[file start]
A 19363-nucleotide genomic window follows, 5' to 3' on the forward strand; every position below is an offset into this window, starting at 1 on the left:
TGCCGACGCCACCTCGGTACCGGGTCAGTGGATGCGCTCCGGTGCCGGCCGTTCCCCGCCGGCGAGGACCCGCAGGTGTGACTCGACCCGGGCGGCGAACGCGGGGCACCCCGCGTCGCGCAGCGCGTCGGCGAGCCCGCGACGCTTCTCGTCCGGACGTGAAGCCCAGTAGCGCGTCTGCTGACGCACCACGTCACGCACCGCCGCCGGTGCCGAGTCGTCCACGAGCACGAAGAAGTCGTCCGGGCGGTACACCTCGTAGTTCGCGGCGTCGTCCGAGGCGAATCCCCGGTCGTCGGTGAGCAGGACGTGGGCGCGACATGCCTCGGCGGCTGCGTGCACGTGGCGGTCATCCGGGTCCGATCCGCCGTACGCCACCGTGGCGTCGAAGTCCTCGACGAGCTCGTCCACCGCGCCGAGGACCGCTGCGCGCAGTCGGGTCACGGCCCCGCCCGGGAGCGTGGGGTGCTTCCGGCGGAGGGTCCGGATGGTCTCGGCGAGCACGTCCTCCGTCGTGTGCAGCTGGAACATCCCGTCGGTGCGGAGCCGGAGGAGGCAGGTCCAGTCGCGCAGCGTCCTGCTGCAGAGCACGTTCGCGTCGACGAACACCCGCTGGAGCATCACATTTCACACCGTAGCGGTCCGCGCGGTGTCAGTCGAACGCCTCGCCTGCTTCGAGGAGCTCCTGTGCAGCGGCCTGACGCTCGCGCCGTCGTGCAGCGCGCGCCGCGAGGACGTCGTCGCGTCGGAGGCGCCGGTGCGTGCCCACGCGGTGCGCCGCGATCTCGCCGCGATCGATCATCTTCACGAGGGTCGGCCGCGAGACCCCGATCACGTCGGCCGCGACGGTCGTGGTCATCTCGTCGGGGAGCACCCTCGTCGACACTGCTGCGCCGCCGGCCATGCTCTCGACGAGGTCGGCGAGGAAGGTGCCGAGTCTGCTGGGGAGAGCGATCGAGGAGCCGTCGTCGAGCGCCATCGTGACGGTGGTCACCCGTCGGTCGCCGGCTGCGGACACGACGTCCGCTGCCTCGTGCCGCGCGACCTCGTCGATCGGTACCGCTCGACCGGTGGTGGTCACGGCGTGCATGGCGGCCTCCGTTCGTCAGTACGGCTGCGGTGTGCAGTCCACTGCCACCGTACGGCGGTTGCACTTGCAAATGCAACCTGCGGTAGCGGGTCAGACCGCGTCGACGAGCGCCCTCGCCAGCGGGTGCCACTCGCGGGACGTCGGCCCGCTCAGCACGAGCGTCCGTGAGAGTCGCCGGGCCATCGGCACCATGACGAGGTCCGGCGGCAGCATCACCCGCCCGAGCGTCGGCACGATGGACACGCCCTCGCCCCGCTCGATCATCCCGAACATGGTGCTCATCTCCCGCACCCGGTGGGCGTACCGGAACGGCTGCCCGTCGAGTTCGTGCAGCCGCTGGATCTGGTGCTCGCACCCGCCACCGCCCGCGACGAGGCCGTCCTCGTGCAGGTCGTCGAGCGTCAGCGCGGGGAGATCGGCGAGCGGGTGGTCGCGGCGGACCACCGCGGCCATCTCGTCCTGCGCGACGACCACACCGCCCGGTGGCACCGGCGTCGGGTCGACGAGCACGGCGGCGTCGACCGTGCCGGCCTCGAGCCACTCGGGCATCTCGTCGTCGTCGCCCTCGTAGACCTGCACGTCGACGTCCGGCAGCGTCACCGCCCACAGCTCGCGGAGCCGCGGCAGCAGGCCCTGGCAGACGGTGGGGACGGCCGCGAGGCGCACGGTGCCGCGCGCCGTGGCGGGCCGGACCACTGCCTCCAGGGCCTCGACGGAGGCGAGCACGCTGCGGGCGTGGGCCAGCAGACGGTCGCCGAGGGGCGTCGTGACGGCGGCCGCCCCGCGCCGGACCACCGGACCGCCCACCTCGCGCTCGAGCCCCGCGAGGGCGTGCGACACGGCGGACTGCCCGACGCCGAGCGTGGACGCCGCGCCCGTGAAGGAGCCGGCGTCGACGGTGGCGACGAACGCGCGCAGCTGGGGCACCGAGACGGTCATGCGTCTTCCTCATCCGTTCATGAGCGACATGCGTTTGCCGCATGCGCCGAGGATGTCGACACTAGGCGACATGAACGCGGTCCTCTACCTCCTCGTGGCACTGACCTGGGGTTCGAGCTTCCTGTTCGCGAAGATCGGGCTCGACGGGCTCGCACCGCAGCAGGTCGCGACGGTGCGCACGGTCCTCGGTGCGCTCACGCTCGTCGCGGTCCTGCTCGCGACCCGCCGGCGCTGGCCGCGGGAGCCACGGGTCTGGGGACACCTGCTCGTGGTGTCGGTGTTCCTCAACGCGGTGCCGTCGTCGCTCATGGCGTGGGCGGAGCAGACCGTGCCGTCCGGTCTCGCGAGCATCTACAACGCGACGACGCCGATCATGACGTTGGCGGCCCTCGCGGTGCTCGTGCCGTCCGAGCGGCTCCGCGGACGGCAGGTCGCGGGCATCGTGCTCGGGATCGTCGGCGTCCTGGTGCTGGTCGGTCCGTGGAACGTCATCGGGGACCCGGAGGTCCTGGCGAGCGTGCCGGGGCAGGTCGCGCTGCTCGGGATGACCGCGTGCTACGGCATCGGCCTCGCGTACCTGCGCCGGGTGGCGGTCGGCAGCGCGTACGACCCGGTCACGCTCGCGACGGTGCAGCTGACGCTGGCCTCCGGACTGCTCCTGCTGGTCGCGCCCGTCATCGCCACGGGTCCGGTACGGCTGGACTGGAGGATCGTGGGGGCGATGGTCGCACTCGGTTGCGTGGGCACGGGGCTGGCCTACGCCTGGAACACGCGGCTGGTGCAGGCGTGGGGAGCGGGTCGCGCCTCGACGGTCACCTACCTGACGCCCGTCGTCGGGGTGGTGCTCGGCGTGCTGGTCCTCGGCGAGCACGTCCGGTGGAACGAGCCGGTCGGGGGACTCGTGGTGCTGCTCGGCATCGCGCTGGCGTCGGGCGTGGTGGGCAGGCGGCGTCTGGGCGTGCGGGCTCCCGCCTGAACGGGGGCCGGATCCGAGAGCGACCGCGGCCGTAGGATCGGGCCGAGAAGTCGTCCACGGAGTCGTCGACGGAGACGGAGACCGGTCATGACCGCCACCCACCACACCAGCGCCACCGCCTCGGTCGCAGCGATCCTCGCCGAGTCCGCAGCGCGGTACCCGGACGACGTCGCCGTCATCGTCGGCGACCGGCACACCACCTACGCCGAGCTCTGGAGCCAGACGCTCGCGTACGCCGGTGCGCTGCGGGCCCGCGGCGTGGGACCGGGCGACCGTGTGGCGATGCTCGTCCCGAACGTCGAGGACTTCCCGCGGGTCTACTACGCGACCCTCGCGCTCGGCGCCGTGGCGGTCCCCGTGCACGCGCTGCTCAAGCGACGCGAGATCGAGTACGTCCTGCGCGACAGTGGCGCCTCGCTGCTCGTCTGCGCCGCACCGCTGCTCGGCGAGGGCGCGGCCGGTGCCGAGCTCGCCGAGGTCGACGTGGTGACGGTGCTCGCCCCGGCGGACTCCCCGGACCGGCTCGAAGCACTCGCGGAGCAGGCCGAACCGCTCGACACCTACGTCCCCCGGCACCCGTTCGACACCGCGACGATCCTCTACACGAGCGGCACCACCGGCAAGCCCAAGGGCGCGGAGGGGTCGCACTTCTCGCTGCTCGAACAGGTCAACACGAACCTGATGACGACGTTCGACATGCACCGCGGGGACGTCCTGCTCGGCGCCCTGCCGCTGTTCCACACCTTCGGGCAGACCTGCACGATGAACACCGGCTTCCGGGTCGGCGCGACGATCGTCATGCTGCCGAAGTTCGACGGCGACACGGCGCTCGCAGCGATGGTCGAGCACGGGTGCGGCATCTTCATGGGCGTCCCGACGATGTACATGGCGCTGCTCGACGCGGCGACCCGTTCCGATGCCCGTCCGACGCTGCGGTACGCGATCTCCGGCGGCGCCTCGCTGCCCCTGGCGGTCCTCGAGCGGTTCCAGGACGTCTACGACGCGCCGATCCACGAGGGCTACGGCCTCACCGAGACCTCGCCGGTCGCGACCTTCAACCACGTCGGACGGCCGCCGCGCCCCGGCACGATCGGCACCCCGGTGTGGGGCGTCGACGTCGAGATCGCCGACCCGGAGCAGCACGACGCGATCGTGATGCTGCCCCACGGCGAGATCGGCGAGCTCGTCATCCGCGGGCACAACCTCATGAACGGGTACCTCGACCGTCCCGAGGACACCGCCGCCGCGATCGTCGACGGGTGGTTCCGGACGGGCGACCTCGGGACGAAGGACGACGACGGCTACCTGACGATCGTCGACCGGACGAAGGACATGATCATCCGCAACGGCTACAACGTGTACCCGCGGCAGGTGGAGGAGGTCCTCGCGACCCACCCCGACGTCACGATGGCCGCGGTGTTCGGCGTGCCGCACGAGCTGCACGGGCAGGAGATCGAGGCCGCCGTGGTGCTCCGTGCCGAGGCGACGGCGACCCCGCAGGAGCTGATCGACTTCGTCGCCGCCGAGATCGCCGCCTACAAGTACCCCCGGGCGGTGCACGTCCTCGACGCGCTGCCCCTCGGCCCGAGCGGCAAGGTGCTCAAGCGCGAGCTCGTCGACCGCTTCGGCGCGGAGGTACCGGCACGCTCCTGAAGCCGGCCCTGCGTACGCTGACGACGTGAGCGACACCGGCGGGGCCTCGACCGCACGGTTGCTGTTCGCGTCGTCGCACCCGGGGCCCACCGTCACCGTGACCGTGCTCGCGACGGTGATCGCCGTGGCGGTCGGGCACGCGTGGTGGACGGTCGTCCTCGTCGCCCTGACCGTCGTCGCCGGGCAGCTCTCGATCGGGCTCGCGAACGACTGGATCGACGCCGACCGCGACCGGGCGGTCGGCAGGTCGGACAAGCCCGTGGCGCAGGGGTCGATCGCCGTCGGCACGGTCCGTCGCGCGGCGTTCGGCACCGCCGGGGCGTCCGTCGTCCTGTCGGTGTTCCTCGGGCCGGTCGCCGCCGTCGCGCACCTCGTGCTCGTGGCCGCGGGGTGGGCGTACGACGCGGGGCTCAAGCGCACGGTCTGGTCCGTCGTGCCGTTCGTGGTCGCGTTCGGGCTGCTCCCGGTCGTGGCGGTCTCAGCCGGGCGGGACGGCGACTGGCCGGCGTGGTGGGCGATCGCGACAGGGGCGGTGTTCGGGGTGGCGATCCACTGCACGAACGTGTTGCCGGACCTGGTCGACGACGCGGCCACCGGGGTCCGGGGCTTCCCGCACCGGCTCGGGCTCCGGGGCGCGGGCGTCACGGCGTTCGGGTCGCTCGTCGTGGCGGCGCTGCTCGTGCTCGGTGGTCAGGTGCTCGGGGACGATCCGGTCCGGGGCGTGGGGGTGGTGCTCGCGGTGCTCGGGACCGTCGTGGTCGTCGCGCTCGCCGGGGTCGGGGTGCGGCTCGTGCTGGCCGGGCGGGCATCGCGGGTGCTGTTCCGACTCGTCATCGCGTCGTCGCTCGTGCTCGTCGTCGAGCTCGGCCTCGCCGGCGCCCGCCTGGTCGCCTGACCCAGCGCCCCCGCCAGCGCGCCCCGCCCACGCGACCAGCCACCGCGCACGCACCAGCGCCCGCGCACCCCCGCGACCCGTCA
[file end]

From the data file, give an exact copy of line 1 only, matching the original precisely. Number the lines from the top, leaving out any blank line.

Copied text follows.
A 19363-nucleotide genomic window follows, 5' to 3' on the forward strand; every position below is an offset into this window, starting at 1 on the left: